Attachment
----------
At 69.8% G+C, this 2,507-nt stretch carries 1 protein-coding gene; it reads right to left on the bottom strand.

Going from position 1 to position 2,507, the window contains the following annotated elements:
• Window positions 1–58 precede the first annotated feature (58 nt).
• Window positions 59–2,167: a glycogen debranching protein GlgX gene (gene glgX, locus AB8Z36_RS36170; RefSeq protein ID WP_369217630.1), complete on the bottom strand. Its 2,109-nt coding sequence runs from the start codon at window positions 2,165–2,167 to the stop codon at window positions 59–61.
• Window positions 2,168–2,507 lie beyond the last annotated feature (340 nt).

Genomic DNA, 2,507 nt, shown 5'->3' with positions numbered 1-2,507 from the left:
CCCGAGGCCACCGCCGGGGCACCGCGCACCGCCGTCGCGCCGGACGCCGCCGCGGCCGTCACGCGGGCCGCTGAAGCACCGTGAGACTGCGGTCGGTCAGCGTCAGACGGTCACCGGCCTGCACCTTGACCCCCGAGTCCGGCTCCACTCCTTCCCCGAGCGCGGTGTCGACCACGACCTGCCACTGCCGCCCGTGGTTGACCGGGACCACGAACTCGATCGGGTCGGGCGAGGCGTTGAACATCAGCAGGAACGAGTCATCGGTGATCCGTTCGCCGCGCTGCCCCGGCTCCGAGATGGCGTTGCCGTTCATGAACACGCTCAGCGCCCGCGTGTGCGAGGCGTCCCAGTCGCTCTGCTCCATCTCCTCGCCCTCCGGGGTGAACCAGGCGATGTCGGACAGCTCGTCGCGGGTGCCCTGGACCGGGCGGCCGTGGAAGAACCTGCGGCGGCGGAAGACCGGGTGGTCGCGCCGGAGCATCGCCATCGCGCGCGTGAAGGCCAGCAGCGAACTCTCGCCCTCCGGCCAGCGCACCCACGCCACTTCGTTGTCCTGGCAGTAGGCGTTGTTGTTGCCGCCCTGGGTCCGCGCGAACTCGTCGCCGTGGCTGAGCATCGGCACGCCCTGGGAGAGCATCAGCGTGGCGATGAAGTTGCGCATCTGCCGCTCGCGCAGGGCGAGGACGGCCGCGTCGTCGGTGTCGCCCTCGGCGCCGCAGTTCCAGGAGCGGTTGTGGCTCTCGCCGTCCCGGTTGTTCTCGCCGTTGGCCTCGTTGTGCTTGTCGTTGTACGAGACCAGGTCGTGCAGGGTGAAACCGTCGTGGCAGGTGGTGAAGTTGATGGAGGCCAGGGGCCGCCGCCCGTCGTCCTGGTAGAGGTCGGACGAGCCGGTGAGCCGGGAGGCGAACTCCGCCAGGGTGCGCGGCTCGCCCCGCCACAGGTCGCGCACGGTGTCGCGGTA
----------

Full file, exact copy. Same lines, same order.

At 69.8% G+C, this 2,507-nt stretch carries 1 protein-coding gene; it reads right to left on the bottom strand.

Going from position 1 to position 2,507, the window contains the following annotated elements:
• Window positions 1–58 precede the first annotated feature (58 nt).
• Window positions 59–2,167: a glycogen debranching protein GlgX gene (gene glgX, locus AB8Z36_RS36170; RefSeq protein ID WP_369217630.1), complete on the bottom strand. Its 2,109-nt coding sequence runs from the start codon at window positions 2,165–2,167 to the stop codon at window positions 59–61.
• Window positions 2,168–2,507 lie beyond the last annotated feature (340 nt).

Genomic DNA, 2,507 nt, shown 5'->3' with positions numbered 1-2,507 from the left:
CCCGAGGCCACCGCCGGGGCACCGCGCACCGCCGTCGCGCCGGACGCCGCCGCGGCCGTCACGCGGGCCGCTGAAGCACCGTGAGACTGCGGTCGGTCAGCGTCAGACGGTCACCGGCCTGCACCTTGACCCCCGAGTCCGGCTCCACTCCTTCCCCGAGCGCGGTGTCGACCACGACCTGCCACTGCCGCCCGTGGTTGACCGGGACCACGAACTCGATCGGGTCGGGCGAGGCGTTGAACATCAGCAGGAACGAGTCATCGGTGATCCGTTCGCCGCGCTGCCCCGGCTCCGAGATGGCGTTGCCGTTCATGAACACGCTCAGCGCCCGCGTGTGCGAGGCGTCCCAGTCGCTCTGCTCCATCTCCTCGCCCTCCGGGGTGAACCAGGCGATGTCGGACAGCTCGTCGCGGGTGCCCTGGACCGGGCGGCCGTGGAAGAACCTGCGGCGGCGGAAGACCGGGTGGTCGCGCCGGAGCATCGCCATCGCGCGCGTGAAGGCCAGCAGCGAACTCTCGCCCTCCGGCCAGCGCACCCACGCCACTTCGTTGTCCTGGCAGTAGGCGTTGTTGTTGCCGCCCTGGGTCCGCGCGAACTCGTCGCCGTGGCTGAGCATCGGCACGCCCTGGGAGAGCATCAGCGTGGCGATGAAGTTGCGCATCTGCCGCTCGCGCAGGGCGAGGACGGCCGCGTCGTCGGTGTCGCCCTCGGCGCCGCAGTTCCAGGAGCGGTTGTGGCTCTCGCCGTCCCGGTTGTTCTCGCCGTTGGCCTCGTTGTGCTTGTCGTTGTACGAGACCAGGTCGTGCAGGGTGAAACCGTCGTGGCAGGTGGTGAAGTTGATGGAGGCCAGGGGCCGCCGCCCGTCGTCCTGGTAGAGGTCGGACGAGCCGGTGAGCCGGGAGGCGAACTCCGCCAGGGTGCGCGGCTCGCCCCGCCACAGGTCGCGCACGGTGTCGCGGTA